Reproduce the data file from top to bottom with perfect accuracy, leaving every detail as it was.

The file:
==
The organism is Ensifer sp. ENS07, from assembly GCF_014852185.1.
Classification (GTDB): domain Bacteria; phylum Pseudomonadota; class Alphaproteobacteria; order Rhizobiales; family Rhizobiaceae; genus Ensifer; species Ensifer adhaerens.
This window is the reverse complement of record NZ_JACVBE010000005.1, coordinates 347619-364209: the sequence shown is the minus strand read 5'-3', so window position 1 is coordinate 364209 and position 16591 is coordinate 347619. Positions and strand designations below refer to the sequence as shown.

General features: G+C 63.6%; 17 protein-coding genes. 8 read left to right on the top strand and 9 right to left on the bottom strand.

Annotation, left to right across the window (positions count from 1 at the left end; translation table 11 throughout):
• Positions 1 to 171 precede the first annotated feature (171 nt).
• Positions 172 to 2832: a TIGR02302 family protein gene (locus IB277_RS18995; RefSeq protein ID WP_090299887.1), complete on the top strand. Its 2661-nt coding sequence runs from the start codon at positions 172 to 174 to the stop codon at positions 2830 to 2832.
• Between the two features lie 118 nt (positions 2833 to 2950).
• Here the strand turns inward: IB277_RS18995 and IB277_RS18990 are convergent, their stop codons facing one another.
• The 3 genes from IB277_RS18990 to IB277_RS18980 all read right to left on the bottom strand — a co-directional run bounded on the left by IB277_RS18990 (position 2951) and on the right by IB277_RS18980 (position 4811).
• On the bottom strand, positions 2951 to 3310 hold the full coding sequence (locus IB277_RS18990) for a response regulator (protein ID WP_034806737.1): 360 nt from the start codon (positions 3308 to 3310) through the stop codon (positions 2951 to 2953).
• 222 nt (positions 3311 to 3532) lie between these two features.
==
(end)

The organism is Ensifer sp. ENS07, from assembly GCF_014852185.1.
Classification (GTDB): domain Bacteria; phylum Pseudomonadota; class Alphaproteobacteria; order Rhizobiales; family Rhizobiaceae; genus Ensifer; species Ensifer adhaerens.
This window is the reverse complement of record NZ_JACVBE010000005.1, coordinates 347619-364209: the sequence shown is the minus strand read 5'-3', so window position 1 is coordinate 364209 and position 16591 is coordinate 347619. Positions and strand designations below refer to the sequence as shown.

General features: G+C 63.6%; 17 protein-coding genes. 8 read left to right on the top strand and 9 right to left on the bottom strand.

Annotation, left to right across the window (positions count from 1 at the left end; translation table 11 throughout):
• Positions 1 to 171 precede the first annotated feature (171 nt).
• Positions 172 to 2832: a TIGR02302 family protein gene (locus IB277_RS18995; RefSeq protein ID WP_090299887.1), complete on the top strand. Its 2661-nt coding sequence runs from the start codon at positions 172 to 174 to the stop codon at positions 2830 to 2832.
• Between the two features lie 118 nt (positions 2833 to 2950).
• Here the strand turns inward: IB277_RS18995 and IB277_RS18990 are convergent, their stop codons facing one another.
• The 3 genes from IB277_RS18990 to IB277_RS18980 all read right to left on the bottom strand — a co-directional run bounded on the left by IB277_RS18990 (position 2951) and on the right by IB277_RS18980 (position 4811).
• On the bottom strand, positions 2951 to 3310 hold the full coding sequence (locus IB277_RS18990) for a response regulator (protein ID WP_034806737.1): 360 nt from the start codon (positions 3308 to 3310) through the stop codon (positions 2951 to 2953).
• 222 nt (positions 3311 to 3532) lie between these two features.